Unicia Buster

interview Ja’Nai Frederick photography Sarah Der Photography

interview Ja’Nai Frederick
photography Sarah Der Photography

Unicia R. Buster
@unicia
Uniciab.wixsite.com/artwork

Unicia identifies herself as a textile artist, graphic designer, and illustrator. She is the self-published author of Coloring Curls, Coloring Curls 2, Finding Your Picasso, and U.N.I.C.I.A.: The Unique, Natural, Idealistic, Celebrated, Illustrious Art of African-American Hair.

How did you become an illustrator?

I was not always creative, but I remember wanting to do something for my mother during Christmas at the age of seven or eight. I frequented bookstores to devour those how-to-craft guides. On this particular occasion, I discovered a beaded necklace and bracelet book. From that moment forward, I was always crafting, beading, needle-pointing, and drawing. 

In middle school, I received a Visual Arts Center of Richmond scholarship. That experience introduced me to stained glass, ceramics, painting, and fabrics. For me, diaries were meant for drawings, not words. It was a release—an ideation method for other art mediums, such as quilting. While I took five drawing classes as a part of my Bachelor of Fine Arts from Cornell University and Master of Arts from George Mason, I did not take my drawing seriously until the coloring book, Coloring Curls

What spurred the creation of Coloring Curls?

In summer 2015, Noah Scalin’s Skull-A-Day gave me the idea to start an afro-a-day project. His idea is to expand one’s creativity by crafting something daily, utilizing everyday materials. Through this process, the coloring book concept emerged.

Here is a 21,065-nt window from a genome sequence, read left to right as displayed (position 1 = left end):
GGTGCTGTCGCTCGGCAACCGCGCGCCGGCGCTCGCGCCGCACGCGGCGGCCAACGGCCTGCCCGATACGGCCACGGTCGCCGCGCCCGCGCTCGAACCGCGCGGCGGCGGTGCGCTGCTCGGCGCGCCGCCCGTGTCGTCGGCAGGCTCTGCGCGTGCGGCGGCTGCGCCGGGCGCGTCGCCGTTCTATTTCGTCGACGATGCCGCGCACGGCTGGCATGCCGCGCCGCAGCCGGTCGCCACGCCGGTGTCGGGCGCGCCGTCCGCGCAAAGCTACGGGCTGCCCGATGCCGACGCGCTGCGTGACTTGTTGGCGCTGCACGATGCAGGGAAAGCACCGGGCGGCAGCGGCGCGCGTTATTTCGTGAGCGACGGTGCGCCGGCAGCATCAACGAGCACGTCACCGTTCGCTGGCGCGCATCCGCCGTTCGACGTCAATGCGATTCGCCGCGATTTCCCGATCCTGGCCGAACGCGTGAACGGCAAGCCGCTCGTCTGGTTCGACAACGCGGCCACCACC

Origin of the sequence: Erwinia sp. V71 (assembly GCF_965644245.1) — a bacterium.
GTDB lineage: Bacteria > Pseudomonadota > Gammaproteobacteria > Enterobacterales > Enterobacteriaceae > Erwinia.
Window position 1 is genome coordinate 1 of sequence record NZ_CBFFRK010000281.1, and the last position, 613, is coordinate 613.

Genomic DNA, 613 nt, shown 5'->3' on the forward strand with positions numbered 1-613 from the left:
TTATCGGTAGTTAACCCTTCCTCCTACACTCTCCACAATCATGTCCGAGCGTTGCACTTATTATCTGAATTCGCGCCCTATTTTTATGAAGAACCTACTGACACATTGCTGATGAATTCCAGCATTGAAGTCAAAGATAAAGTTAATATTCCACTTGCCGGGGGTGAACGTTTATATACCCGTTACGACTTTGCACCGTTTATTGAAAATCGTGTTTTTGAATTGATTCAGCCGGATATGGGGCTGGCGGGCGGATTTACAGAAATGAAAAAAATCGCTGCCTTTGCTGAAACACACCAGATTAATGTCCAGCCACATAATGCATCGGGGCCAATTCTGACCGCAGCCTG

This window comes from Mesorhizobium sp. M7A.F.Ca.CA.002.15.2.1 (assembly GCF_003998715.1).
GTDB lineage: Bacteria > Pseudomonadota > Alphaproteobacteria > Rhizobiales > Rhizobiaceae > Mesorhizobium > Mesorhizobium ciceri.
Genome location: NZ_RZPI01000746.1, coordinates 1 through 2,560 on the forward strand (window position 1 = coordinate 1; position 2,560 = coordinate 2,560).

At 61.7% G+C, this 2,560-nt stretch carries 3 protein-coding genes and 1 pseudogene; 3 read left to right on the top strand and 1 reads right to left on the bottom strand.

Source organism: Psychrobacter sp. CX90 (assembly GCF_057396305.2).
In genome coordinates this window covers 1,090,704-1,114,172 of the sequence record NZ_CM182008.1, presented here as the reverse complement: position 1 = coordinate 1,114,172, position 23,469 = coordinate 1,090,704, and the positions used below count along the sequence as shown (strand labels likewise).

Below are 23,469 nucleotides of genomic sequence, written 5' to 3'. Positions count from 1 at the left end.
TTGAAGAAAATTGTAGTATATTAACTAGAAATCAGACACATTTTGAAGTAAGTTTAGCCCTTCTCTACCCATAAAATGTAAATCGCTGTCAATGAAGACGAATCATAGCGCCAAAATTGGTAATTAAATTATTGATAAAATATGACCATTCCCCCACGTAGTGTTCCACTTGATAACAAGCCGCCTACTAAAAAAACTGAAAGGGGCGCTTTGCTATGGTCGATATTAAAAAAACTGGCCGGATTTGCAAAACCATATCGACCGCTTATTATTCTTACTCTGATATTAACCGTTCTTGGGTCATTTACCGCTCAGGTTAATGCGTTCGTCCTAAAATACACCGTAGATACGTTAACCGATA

At that time, I was an art specialist at Virginia Commonwealth University Hospital and noticed that while my patients were ethnically diverse, the coloring books distributed for rehabilitation, recovery, stress and anxiety betterment were not. So, I made coloring pages representative of them. They loved them, and [the book] eventually found its way to Amazon.

What inspires you to make?

Every person that I meet. The majority of my work has people in it. I categorize myself as a people artist. I capture personalities, characteristics, and traits. 

 

Why is hair a frequent motif in your work?

Hair is my thing. Growing up, I always had issues with my hair. In my community, we were essentially shamed into chemically and physically straightening it. Natural hair, especially more coarse textures, was deemed less desirable, unclean, and unkempt. The [physically] damaging effects [of over-processed hair] led me to embrace my natural hair, initially with braids. However, I was told to take them out for my high school graduation. My voluminous hair did not fit under the graduation cap. It was a struggle. I went natural, but in the 1990’s, that was not the norm. 

 

In my drawing, photography, and dolls, I started exploring hair and comparing its texture to earthy elements like wool, beans, flowers, bamboo, etc. I want hair to be associated with nature. African American hair is just as beautiful as anything else. I want women to be comfortable with themselves regardless of how they choose to style [their hair].

 

What do you wish you would have known fifteen years ago?

Part of it is just maturing, but I wish I would have had more dedication to finishing a project, and would not have allowed bumps to derail the process. I hit an obstacle with my book, Finding Your Picasso, and put it down. Creating something little everyday pushed me. With the internet and social media, you have encouraging community feedback like never before. {[That feedback] pushed me to self-publish, after not hearing anything from a publisher. Be dedicated and keep going, no matter what. I wish I would have known that when I was younger. 

 

Where do want to take your work?

I strive to be more impactful, and so I want to move into more political and social art. Yet, I also want to teach math. I love math, science, and art.